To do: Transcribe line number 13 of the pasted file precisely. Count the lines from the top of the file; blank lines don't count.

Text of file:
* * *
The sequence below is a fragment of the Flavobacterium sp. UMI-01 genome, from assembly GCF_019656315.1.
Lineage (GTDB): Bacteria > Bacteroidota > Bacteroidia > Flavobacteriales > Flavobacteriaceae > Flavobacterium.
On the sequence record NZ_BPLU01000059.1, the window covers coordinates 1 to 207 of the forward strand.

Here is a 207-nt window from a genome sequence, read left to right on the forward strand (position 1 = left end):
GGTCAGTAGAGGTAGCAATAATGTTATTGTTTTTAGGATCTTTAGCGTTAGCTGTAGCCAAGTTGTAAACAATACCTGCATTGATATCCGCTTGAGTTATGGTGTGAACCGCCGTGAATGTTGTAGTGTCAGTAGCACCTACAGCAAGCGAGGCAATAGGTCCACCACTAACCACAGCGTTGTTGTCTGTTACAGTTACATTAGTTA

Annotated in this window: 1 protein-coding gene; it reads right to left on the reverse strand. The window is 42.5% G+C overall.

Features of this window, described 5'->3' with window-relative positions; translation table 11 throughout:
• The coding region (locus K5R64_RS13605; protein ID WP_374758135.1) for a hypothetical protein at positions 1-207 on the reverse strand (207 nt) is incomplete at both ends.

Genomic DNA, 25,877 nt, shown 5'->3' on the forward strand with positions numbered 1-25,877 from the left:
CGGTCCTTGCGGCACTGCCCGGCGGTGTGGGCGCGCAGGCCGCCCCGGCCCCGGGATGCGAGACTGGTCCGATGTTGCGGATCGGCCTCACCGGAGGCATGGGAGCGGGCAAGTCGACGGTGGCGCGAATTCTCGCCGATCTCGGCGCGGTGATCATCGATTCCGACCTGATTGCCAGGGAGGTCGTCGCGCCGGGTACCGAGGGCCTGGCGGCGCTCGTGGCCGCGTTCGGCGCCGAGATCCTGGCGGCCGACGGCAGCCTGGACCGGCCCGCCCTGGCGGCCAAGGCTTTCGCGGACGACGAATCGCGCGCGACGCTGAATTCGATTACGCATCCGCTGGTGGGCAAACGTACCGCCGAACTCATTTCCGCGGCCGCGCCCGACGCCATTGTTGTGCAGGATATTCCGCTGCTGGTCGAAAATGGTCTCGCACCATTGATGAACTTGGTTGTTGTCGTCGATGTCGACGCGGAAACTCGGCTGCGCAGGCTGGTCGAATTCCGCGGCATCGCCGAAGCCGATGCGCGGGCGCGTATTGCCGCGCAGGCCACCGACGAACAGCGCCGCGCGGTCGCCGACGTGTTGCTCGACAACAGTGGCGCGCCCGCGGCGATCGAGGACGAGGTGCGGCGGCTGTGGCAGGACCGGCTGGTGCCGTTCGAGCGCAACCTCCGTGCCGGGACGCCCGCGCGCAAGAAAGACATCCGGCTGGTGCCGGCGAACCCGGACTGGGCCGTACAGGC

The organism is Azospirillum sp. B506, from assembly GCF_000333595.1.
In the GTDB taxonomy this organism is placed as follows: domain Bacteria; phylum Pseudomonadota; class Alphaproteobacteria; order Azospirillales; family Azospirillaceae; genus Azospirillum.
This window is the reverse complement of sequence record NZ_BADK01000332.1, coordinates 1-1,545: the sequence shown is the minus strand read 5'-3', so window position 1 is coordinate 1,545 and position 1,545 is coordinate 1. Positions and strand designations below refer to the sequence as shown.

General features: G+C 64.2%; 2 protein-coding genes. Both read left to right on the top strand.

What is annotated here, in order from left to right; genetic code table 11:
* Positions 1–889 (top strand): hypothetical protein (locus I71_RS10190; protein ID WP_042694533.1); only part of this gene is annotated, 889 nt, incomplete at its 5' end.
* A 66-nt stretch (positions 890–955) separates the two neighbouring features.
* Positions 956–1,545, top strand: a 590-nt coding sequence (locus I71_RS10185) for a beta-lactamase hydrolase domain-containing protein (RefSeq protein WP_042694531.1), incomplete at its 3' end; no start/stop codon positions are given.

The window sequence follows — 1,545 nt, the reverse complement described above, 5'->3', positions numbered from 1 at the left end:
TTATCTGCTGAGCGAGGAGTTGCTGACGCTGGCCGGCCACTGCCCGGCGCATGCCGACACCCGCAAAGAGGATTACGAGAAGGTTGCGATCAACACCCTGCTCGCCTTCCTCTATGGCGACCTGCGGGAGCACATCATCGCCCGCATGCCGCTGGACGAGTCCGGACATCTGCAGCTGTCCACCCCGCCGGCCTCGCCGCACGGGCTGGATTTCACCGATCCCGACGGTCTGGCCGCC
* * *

This window is the reverse complement of sequence record NZ_BADK01000332.1, coordinates 1-1,545: the sequence shown is the minus strand read 5'-3', so window position 1 is coordinate 1,545 and position 1,545 is coordinate 1. Positions and strand designations below refer to the sequence as shown.